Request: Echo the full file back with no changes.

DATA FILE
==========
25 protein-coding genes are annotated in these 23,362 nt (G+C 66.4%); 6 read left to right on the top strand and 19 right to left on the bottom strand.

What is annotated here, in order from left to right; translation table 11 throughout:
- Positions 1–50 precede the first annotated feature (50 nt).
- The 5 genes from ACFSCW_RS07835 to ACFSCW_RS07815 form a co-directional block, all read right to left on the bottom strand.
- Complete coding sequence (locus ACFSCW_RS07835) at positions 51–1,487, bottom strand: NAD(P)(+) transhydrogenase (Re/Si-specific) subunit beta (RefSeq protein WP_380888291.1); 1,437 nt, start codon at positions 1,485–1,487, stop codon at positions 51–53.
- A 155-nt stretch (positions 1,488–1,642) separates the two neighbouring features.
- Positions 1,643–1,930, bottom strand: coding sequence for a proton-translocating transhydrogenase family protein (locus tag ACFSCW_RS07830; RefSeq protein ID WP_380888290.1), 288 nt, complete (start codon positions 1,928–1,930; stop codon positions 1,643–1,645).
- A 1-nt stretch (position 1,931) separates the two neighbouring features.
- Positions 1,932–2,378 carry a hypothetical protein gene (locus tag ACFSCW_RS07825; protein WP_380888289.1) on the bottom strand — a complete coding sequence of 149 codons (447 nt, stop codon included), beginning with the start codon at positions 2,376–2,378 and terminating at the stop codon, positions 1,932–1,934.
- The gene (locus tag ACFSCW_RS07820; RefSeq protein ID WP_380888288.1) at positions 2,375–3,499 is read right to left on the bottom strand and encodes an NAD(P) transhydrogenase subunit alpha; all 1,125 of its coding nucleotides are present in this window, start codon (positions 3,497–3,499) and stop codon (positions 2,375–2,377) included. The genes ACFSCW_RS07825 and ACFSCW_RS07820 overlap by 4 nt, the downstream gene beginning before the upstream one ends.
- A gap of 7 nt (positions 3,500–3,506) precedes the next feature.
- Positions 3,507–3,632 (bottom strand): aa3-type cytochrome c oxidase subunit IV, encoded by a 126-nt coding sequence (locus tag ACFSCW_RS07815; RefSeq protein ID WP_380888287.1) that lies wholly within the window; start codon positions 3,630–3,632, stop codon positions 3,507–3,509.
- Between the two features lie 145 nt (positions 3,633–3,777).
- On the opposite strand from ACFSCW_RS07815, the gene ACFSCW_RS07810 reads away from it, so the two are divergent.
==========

25 protein-coding genes are annotated in these 23,362 nt (G+C 66.4%); 6 read left to right on the top strand and 19 right to left on the bottom strand.

What is annotated here, in order from left to right; translation table 11 throughout:
- Positions 1–50 precede the first annotated feature (50 nt).
- The 5 genes from ACFSCW_RS07835 to ACFSCW_RS07815 form a co-directional block, all read right to left on the bottom strand.
- Complete coding sequence (locus ACFSCW_RS07835) at positions 51–1,487, bottom strand: NAD(P)(+) transhydrogenase (Re/Si-specific) subunit beta (RefSeq protein WP_380888291.1); 1,437 nt, start codon at positions 1,485–1,487, stop codon at positions 51–53.
- A 155-nt stretch (positions 1,488–1,642) separates the two neighbouring features.
- Positions 1,643–1,930, bottom strand: coding sequence for a proton-translocating transhydrogenase family protein (locus tag ACFSCW_RS07830; RefSeq protein ID WP_380888290.1), 288 nt, complete (start codon positions 1,928–1,930; stop codon positions 1,643–1,645).
- A 1-nt stretch (position 1,931) separates the two neighbouring features.
- Positions 1,932–2,378 carry a hypothetical protein gene (locus tag ACFSCW_RS07825; protein WP_380888289.1) on the bottom strand — a complete coding sequence of 149 codons (447 nt, stop codon included), beginning with the start codon at positions 2,376–2,378 and terminating at the stop codon, positions 1,932–1,934.
- The gene (locus tag ACFSCW_RS07820; RefSeq protein ID WP_380888288.1) at positions 2,375–3,499 is read right to left on the bottom strand and encodes an NAD(P) transhydrogenase subunit alpha; all 1,125 of its coding nucleotides are present in this window, start codon (positions 3,497–3,499) and stop codon (positions 2,375–2,377) included. The genes ACFSCW_RS07825 and ACFSCW_RS07820 overlap by 4 nt, the downstream gene beginning before the upstream one ends.
- A gap of 7 nt (positions 3,500–3,506) precedes the next feature.
- Positions 3,507–3,632 (bottom strand): aa3-type cytochrome c oxidase subunit IV, encoded by a 126-nt coding sequence (locus tag ACFSCW_RS07815; RefSeq protein ID WP_380888287.1) that lies wholly within the window; start codon positions 3,630–3,632, stop codon positions 3,507–3,509.
- Between the two features lie 145 nt (positions 3,633–3,777).
- On the opposite strand from ACFSCW_RS07815, the gene ACFSCW_RS07810 reads away from it, so the two are divergent.